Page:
Creating a repertoire for black is usually a challenge, as your opponent is the one who’s setting the pace and can decide what type of positions to go for. If you are still struggling with putting yours together, then this article is for you! One very interesting option you might want to take a look at if you’re working on a repertoire is an opening that’s been gaining a lot of popularity, the Modern Defense.
We have discussed its advantages in the past and today we’re going to look at one particular line inside it – the Norwegian Defense, also known as the North Sea Variation.
If you don’t know what this is all about, you might want to check it out, since it could be a good addition to your repertoire for a few reasons:
Being able to push the game towards positions you feel most comfortable with as black is an important feature! If you are an attacking player who likes complications, you might have found it difficult to reach the desired positions without some cooperation from your opponent’s side. Here, you can get the types of positions you like without much trouble.
The usual scenario for most chess players is to prepare and know very well the main lines and the openings they face most. As this is not a main-stream opening, your opponents will most likely be less equipped to meet it and could go wrong early in the game.
The theory is not very well developed, which means you won’t have to learn by heart huge files of never-ending lines. You can learn it by seeing many games and understanding the main ideas and set-ups you are aiming for.
The game can get complicated early on since black is already offering a pawn on move 4 in return for the initiative and attack. If white doesn’t know exactly what they’re doing, the thing could get dangerous very soon.
The not so well-developed theory in this line shows that there is so much left to explore and it leaves a lot of room for creativity. If you study the positions in-depth, you will surely find interesting and dangerous plans that are not easy to meet over the board for someone who hasn’t seen those positions before.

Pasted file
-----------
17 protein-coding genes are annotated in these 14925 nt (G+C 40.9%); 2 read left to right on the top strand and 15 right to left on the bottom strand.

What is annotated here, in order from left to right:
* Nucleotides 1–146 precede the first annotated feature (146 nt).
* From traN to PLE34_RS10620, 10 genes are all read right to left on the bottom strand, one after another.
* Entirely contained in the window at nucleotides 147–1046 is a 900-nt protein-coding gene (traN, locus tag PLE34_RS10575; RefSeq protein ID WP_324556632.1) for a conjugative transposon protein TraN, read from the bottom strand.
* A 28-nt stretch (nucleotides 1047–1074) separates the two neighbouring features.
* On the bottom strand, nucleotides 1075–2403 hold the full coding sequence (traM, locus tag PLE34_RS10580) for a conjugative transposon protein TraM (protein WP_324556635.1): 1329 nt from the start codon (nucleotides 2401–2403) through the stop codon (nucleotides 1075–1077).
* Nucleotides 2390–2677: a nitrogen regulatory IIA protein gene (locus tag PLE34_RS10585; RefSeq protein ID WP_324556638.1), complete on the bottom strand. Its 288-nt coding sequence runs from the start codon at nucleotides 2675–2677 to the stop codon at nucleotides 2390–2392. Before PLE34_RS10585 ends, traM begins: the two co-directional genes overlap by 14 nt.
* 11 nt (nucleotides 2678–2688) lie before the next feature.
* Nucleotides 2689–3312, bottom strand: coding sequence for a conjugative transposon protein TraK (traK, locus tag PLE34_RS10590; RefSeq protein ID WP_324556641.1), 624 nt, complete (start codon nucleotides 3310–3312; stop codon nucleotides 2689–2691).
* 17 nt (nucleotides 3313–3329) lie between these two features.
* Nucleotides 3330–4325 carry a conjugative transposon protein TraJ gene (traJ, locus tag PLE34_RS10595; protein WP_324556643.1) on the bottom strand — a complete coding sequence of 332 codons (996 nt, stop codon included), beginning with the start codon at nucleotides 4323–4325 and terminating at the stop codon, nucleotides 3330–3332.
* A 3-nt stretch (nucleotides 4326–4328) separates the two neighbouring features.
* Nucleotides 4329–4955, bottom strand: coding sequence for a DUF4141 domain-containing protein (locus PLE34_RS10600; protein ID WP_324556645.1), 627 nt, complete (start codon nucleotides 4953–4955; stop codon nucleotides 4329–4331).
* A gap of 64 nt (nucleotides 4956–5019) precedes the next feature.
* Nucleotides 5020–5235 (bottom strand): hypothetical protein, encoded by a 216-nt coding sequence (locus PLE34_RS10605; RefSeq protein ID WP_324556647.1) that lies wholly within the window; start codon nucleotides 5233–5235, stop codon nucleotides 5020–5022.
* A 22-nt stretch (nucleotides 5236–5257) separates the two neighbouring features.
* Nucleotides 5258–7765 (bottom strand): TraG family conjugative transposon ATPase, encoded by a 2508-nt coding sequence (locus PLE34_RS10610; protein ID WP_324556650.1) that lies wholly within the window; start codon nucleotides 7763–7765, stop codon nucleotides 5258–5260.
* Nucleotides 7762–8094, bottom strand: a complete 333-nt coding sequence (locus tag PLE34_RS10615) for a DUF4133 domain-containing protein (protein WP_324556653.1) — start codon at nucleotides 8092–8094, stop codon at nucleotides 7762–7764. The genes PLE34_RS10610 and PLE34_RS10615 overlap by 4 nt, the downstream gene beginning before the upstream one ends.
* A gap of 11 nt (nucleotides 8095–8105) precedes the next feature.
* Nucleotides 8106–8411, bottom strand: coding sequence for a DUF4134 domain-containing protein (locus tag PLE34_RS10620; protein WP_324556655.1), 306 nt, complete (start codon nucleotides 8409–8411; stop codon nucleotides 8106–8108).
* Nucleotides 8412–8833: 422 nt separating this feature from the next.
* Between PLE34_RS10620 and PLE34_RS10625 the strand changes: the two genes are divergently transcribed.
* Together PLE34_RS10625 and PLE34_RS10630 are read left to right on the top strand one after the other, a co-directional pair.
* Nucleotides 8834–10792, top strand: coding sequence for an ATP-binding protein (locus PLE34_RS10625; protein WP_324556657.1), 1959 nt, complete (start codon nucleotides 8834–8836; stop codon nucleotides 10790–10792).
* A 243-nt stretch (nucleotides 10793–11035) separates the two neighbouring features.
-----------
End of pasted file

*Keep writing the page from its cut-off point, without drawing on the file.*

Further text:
It is a great choice for games with fast time-control. The time factor could be a great advantage for you if you already know what you’re doing. For someone who meets this opening for the first time, for example, the chances to go wrong are very big, especially with little time on the clock.
It has been the choice of some very strong players, who are well-known for having a varied repertoire that includes less theoretical, but dangerous lines. One of the specialists is Richard Rapport, but this opening has also made it to Magnus Carlsen’s repertoire, who has used it mostly in rapid and blitz games.
If white doesn’t enter the complications (which usually favor black), you get good, solid positions where black is usually doing fine. The middlegames involve a lot of maneuvering and could turn into a long, positional battle, where you can slowly outplay your opponent.
It is a universal opening that can be employed against both 1.e4 and 1.d4, a detail that will ease your work in the opening a lot. It is ambitious and dynamic and can offer black good play.
Last but not least, it is an opening where you can have a lot of fun. You can experiment with new plans, but can also unleash beautiful and dangerous attacks.
If you’re ready to learn this opening and start CRUSHING the poor souls who try to “refute” it, our friend FM Yuriy Krykun has a brand new course for you.